Living Hope Southeast, LLC v. Williams

Filing 44

MEMORANDUM OPINION AND ORDER denying as moot 7 Motion to Dismiss filed by Renee S. Williams, denying 15 Motion to Strike filed by Renee S. Williams, granting 17 Motion to Substitute Party filed by Pinewood Enterprises, L.C. and denying 35 Motion to Dismiss filed by Renee S. Williams. Signed by Honorable P. K. Holmes, III on December 12, 2013. (mll)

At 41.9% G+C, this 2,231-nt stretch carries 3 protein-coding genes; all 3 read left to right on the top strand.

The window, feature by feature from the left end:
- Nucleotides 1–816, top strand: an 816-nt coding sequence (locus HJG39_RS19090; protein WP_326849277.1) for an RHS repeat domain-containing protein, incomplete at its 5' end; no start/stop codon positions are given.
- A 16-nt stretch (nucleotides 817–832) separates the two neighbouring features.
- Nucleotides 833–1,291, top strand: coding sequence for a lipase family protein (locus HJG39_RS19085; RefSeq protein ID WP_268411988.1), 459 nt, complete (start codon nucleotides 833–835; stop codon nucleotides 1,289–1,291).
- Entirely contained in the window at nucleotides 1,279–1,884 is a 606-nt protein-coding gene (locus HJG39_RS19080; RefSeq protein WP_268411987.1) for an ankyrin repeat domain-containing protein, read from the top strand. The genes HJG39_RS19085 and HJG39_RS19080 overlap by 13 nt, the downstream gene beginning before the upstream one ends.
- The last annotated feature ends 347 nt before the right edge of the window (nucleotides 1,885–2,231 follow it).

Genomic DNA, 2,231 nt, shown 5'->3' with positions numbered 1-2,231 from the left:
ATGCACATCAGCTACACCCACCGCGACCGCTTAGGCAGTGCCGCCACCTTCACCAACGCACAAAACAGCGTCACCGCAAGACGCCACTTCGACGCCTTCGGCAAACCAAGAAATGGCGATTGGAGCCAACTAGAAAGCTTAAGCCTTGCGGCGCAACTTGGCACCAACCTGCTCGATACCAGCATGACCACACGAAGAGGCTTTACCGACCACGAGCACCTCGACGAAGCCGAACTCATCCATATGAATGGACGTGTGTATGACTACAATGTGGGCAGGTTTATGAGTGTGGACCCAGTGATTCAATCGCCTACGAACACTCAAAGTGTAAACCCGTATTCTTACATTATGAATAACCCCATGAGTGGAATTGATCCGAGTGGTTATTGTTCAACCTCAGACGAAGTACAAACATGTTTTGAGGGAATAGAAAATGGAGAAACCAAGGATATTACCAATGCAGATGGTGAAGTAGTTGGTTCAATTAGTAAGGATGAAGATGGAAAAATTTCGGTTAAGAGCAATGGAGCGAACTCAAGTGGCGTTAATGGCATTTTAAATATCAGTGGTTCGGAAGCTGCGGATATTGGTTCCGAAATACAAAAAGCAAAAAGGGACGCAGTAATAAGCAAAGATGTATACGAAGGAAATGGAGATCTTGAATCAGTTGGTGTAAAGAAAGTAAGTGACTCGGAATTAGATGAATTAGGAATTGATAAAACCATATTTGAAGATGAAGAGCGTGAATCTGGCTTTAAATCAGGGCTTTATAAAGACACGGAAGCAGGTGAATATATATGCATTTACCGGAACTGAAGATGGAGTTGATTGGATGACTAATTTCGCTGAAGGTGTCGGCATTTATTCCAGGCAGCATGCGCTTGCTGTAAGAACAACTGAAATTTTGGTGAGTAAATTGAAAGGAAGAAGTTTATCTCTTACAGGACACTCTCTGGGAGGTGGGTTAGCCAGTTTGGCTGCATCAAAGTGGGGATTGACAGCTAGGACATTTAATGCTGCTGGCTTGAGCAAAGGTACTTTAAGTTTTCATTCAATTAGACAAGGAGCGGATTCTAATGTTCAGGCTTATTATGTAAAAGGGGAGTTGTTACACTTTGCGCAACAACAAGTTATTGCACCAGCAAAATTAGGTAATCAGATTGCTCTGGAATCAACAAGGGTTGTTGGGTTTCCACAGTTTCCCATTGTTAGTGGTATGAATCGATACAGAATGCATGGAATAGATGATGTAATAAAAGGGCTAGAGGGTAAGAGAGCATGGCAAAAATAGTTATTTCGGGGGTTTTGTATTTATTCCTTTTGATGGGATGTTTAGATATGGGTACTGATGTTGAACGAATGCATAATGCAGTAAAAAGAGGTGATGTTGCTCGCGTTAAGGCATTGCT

Download PDF